More than 60 per cent of the software used by companies in India is unregulated which poses a threat of cyber attacks, according to business practices firm EY.
More than 60 per cent of the software used by companies in India is unregulated which poses a threat of cyber attacks, according to business practices firm EY. “Many organisations secure their hardware. However, they do not pay attention to the software used, which could be unregulated,” Maya Ramachandran, Partner, Advisory Services Practice, EY told PTI. “More than 60 per cent of software used by companies in India is unregulated, which can pose a threat to cyber security,” she added. As per data of Indian Computer Emergency Response Team (CERT-In), over 50,300 cyber security incidents like phishing, website intrusions and defacements, virus and denial of service attacks were observed in the country during 2016.
Last month, over 100 countries were hit by ‘WannaCry’ ransomware in one of the most widespread cyber attacks in history. According to a recent EY survey, over 49 per cent of chief information officers identified security threats from malware as a major threat posed by unlicensed software, while 26 per cent employees admitted to installing outside software on work computers. “Several large corporations and multinational companies have started setting up software asset management offices that would look into the leading best practices of using software including compliance and licensing terms to the software vendor,” Ramachandran pointed out.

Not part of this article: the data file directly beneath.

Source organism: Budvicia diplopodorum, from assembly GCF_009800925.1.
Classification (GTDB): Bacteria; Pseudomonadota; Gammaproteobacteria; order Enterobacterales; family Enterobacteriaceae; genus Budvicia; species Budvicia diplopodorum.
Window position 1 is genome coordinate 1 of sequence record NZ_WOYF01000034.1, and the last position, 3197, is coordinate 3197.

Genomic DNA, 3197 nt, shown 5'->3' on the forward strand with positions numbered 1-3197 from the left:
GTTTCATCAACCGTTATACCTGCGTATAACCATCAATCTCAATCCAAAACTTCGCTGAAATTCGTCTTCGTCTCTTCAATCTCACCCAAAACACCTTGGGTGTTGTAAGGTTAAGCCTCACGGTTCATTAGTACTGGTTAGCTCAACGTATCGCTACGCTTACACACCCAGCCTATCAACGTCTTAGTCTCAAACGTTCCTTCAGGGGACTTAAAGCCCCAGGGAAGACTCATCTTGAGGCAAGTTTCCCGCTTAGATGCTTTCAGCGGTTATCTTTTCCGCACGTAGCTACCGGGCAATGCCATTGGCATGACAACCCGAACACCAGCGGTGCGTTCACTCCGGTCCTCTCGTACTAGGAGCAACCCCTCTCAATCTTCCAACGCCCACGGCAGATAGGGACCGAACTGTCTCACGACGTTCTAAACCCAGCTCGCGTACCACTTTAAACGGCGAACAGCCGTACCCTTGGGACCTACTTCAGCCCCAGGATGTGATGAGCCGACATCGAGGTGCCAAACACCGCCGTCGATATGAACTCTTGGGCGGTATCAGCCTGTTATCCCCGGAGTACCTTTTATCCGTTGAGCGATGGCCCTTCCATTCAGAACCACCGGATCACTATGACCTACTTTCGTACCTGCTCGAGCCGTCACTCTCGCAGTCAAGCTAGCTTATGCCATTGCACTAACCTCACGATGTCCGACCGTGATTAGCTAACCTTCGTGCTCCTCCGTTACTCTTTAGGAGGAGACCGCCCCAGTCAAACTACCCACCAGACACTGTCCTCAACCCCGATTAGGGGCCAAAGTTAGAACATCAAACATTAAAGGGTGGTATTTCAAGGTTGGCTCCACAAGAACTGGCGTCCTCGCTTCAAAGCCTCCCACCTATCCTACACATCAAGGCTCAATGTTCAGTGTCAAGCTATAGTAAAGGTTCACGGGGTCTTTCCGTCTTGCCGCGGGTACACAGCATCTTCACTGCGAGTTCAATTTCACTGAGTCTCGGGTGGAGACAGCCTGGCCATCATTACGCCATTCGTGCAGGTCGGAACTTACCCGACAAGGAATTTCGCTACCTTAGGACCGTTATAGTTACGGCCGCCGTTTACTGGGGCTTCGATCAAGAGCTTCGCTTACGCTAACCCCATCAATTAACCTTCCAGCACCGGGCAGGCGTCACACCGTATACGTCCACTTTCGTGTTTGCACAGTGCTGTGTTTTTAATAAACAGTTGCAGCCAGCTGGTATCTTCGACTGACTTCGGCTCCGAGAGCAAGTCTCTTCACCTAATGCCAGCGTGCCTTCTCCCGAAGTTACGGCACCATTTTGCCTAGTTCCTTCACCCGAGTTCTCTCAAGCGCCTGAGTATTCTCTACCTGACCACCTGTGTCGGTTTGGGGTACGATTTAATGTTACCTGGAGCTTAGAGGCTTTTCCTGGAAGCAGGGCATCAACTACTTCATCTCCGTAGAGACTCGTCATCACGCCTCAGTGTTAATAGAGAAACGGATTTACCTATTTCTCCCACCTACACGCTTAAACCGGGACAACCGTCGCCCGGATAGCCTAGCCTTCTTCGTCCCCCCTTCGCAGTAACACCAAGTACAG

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However, middle market companies are more concerned about running the business and may ignore peripheral matters including cyber security, she added. An organisation with stringent software asset management practices can operate a secure and cost effective IT environment, she said. Software asset management would address inadvertent downloads of malware through unauthorised software, or software of unknown vendors and use of removable media to download software that is not supported in a corporate environment. It would also address issues like use of older versions of software, unauthorised connection of personal devices to corporate networks, among others.